- Sensitivity, which denotes the proportion of subjects correctly given a positive assignment out of all subjects who are actually positive for the outcome, indicates how well a test can classify subjects who truly have the outcome of interest.
- Specificity, which denotes the proportion of subjects correctly given a negative assignment out of all subjects who are actually negative for the outcome, indicates how well a test can classify subjects who truly do not have the outcome of interest.
- Positive predictive value reflects the proportion of subjects with a positive test result who truly have the outcome of interest.
- Negative predictive value reflects the proportion of subjects with a negative test result who truly do not have the outcome of interest.
As a result, while all five metrics are different, they all are probative of the general concept of accuracy and so I grouped them together for purposes of this study. But, again, 95% specificity has a different meaning than 95% positive predictive value. The graphic result above does not distinguish between the two.
From a data science perspective, this is an exercise in natural language processing. I needed to write an algorithm that would extract from tens of thousands of 510(k) summaries the relevant information and only the relevant information. I’ve been doing this monthly post for a couple of years now, and this was the most labor-intensive study to perform from a technical standpoint. It included a lot of manual work to see if I was getting the right stuff and only the right stuff.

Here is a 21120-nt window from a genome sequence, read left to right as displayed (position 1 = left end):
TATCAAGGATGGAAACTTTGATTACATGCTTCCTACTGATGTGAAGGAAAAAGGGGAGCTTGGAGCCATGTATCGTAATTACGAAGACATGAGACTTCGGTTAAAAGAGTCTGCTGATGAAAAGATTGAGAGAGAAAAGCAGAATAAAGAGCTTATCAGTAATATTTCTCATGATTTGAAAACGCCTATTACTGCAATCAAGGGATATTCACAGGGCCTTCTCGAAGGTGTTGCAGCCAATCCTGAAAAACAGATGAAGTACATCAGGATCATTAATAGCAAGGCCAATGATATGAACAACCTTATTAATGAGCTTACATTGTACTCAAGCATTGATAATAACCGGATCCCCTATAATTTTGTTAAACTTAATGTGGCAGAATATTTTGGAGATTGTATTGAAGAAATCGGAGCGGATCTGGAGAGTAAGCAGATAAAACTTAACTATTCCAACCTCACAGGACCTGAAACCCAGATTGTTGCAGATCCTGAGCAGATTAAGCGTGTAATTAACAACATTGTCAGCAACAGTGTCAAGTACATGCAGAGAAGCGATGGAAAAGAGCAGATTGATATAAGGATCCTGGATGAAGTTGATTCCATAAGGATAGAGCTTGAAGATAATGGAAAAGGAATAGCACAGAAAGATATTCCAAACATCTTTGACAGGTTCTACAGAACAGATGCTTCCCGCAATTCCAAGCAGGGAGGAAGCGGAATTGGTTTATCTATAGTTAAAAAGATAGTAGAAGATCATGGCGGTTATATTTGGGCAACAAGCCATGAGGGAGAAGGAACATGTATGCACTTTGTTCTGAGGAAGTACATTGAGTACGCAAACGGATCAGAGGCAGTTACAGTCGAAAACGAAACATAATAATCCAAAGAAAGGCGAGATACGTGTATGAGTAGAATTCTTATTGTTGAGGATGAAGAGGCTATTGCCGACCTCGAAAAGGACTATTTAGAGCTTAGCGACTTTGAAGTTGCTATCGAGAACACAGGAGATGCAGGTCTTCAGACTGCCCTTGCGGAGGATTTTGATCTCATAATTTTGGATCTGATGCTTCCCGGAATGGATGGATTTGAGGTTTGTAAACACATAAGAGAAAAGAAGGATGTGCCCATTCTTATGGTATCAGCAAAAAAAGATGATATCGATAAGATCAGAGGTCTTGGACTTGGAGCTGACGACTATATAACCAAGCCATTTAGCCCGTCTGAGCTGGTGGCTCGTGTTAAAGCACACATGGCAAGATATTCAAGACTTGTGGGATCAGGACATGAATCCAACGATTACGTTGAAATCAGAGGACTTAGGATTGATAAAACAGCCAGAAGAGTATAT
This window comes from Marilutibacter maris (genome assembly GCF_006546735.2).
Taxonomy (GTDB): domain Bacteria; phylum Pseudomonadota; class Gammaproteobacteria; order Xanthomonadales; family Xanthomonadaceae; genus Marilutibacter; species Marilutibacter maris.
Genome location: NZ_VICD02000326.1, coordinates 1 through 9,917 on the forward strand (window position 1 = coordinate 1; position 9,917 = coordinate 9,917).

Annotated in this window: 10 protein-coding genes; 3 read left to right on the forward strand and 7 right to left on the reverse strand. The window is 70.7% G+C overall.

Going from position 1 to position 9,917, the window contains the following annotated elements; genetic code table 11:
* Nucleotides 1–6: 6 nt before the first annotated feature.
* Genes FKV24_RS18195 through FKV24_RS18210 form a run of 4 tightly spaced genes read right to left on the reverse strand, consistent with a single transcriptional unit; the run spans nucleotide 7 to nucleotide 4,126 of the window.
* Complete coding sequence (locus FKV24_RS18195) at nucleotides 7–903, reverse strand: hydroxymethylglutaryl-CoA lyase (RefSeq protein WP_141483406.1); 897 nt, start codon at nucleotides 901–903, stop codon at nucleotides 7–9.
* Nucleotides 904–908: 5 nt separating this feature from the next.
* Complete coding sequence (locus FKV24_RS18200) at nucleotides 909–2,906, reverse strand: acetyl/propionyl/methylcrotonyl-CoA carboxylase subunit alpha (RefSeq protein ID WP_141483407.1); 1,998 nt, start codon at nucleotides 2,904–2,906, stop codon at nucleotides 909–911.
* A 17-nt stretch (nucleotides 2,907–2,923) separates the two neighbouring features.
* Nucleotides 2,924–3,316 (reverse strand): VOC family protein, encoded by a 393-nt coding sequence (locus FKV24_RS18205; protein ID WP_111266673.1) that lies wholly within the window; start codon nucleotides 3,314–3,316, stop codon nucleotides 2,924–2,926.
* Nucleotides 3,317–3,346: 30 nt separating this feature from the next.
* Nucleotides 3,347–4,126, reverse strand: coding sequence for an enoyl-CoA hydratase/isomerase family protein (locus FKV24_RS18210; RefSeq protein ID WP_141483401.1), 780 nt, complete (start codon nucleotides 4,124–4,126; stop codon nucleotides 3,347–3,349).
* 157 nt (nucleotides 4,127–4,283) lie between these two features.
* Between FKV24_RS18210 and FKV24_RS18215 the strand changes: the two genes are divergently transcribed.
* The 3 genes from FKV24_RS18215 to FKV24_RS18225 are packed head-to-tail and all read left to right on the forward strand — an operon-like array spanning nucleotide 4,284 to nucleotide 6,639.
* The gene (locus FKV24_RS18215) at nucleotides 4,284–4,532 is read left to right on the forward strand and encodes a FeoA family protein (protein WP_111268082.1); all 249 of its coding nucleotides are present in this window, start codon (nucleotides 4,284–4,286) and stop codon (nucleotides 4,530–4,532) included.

At a high level, here’s how I did it:
- I did a significant amount of preprocessing of the data to get the data into a form that it could be reliably searched.
- I then pulled out every single time a percentage was offered, and included several words before and after the statistic.
- Out of that list of snippets, I pulled out all of those snippets that had one of the keywords that I cared about in it.
- Then I had to come up with a myriad of specific rules to get only the percentages that I cared about and not, for example, the confidence interval statistic. What a pain that was. You can imagine the myriad of ways that people express these ideas in text, including the approach of saying “the sensitivity and specificity was 88% and 90% respectively.” Bastards.
- Tables proved to be especially hard. The accuracy of my algorithm suffered substantially if the accuracy data was in a table.
I made the decision that I would leave in the truly idiosyncratic stuff that met all of my criteria but still wasn’t relevant. I don’t think it’s much, but I will give you an example. I noticed one summary made the remarkable observation, “Of course no device is 100% accurate.” I’m just hoping that not many summaries included such insights. I did read a ton of the output, so I was convinced that such noise was minimal in the ultimate output. It’s more likely that I missed relevant output because I didn’t have a good way for testing for that, but I started with a pretty wide-open funnel so I’m hopeful that I didn’t miss much. I think the sensitivity of my algorithm is good, but the specificity is less well characterized. It was hard to objectively test for the specificity of my algorithm.